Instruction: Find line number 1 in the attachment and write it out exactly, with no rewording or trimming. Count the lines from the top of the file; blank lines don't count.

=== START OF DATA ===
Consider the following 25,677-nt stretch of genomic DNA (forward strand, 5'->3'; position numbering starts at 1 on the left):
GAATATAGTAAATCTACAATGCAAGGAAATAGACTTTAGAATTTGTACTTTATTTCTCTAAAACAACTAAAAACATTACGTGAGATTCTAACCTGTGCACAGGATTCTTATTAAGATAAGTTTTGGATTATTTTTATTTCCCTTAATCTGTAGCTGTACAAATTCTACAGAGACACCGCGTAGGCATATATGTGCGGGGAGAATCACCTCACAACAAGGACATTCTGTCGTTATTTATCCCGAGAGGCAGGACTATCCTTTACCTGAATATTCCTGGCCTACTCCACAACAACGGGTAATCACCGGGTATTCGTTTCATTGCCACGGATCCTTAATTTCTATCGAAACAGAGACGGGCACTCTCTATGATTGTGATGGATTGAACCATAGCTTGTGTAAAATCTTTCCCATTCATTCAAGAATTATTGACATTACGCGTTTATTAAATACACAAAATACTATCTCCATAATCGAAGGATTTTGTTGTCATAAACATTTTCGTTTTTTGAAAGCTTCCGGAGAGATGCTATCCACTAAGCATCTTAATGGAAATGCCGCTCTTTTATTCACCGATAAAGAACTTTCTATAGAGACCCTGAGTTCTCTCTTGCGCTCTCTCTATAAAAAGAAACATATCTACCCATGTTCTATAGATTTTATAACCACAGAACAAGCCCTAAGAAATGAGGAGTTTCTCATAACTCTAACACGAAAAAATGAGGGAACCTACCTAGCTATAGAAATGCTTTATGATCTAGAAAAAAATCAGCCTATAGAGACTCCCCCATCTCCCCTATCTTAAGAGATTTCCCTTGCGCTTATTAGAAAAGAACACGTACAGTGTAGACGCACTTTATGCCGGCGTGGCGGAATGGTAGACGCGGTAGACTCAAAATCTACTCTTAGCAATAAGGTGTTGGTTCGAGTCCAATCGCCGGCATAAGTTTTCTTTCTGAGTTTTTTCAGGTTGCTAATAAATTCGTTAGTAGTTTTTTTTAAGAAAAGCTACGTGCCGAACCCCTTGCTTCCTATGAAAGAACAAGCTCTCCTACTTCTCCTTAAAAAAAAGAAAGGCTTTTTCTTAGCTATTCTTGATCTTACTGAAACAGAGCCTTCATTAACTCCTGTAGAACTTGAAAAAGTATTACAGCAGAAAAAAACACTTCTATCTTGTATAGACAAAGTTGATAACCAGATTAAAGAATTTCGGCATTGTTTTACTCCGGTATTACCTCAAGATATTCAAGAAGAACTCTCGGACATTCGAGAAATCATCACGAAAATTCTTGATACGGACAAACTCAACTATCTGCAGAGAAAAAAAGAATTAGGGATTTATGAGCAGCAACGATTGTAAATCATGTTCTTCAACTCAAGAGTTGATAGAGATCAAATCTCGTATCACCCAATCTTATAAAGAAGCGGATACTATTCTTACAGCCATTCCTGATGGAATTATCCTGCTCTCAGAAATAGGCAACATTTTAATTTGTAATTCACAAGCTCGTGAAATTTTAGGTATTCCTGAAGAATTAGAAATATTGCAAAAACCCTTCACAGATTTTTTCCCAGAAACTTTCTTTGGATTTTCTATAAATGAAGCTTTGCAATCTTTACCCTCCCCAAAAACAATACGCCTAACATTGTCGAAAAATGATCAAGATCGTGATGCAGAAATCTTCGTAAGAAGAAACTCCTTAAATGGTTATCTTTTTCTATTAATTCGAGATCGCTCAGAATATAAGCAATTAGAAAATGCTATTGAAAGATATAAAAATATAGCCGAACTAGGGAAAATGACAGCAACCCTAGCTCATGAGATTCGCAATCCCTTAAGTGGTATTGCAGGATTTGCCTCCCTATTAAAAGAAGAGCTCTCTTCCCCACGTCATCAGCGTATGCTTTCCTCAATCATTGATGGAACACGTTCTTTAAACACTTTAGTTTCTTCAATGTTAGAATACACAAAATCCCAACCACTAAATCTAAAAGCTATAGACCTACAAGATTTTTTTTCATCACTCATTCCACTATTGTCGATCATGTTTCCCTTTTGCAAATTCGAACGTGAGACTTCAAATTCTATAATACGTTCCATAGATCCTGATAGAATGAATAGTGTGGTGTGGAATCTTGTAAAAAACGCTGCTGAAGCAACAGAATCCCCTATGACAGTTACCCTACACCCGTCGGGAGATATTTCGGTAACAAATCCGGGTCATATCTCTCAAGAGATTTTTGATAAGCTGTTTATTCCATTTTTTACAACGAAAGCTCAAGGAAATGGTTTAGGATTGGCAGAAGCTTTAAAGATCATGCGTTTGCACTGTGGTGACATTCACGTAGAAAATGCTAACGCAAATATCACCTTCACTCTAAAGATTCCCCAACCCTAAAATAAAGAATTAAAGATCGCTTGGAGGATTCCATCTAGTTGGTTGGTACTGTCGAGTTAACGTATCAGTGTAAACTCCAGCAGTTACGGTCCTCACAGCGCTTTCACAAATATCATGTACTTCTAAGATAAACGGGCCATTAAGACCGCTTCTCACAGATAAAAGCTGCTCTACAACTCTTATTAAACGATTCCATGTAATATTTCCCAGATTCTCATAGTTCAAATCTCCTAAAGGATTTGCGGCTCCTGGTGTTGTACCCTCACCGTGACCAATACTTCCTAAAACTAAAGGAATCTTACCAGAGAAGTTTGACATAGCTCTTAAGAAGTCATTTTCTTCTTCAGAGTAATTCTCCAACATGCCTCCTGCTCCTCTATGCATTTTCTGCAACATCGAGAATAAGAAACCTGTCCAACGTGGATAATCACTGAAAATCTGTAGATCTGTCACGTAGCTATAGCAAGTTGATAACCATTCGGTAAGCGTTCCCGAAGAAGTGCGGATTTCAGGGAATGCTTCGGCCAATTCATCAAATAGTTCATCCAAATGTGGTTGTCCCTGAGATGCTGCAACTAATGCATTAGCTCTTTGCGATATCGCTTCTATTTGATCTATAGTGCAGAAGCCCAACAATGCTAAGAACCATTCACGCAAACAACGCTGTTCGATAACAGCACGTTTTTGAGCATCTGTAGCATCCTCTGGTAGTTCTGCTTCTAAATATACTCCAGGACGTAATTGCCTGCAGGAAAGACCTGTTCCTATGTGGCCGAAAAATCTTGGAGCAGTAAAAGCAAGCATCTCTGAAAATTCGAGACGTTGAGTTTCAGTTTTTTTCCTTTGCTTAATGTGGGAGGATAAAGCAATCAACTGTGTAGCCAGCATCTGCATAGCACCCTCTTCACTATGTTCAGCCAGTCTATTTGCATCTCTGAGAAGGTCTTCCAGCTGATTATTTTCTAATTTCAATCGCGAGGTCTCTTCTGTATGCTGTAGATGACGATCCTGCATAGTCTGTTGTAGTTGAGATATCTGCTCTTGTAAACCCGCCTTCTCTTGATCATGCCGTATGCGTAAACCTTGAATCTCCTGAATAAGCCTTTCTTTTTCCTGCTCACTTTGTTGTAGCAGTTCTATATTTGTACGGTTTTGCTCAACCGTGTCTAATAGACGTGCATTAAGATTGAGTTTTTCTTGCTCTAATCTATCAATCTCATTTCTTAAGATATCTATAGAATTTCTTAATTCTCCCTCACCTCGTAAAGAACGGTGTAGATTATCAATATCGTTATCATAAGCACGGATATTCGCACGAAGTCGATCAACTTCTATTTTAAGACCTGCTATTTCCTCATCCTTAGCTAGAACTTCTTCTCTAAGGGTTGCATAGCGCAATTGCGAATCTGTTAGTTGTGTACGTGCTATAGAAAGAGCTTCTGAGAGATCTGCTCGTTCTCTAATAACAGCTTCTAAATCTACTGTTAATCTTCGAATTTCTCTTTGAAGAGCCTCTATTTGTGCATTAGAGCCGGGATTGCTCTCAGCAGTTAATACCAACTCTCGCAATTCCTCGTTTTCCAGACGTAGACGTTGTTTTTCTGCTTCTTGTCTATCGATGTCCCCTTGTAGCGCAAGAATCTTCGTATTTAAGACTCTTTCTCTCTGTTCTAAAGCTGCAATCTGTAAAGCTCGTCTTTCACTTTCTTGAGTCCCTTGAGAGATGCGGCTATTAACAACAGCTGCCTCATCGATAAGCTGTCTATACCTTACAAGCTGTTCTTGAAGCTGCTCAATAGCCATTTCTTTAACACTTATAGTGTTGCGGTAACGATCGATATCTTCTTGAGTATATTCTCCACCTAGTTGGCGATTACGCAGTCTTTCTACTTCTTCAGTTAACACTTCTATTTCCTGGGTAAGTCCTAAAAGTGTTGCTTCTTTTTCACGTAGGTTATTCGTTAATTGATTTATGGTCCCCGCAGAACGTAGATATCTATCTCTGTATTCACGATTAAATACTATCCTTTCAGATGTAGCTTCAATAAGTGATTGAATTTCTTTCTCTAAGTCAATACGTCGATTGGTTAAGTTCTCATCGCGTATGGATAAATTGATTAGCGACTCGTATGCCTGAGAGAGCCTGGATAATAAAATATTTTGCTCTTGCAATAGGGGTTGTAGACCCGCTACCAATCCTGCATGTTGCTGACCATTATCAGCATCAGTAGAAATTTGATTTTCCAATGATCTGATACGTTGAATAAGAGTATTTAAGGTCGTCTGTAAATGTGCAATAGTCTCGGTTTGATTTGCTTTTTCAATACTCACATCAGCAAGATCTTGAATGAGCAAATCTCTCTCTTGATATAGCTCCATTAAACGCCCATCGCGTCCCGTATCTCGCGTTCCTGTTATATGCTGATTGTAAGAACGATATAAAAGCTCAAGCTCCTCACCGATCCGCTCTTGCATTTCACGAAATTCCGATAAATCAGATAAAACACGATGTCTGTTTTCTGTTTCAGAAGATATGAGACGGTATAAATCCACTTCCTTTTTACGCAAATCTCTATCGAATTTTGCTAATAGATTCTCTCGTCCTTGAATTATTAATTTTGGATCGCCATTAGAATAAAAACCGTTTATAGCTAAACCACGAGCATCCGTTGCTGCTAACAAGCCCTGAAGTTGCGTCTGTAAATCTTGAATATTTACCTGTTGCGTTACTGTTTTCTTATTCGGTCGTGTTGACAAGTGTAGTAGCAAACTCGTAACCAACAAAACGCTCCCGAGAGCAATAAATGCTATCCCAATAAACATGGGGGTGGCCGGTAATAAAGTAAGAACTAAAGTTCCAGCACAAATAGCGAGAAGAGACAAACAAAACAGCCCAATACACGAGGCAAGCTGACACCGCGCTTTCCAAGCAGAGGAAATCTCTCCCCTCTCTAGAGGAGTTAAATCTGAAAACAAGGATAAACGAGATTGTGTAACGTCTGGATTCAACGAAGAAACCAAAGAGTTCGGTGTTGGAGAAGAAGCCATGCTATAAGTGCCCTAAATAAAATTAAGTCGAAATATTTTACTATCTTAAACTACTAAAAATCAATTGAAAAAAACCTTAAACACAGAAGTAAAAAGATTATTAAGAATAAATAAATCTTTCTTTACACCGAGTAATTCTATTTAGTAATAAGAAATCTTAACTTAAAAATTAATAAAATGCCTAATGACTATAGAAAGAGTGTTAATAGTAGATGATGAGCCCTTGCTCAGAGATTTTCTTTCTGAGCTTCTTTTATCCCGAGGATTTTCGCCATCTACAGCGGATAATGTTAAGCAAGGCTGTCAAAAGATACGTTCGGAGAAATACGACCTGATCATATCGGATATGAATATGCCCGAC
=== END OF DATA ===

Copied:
Consider the following 25,677-nt stretch of genomic DNA (forward strand, 5'->3'; position numbering starts at 1 on the left):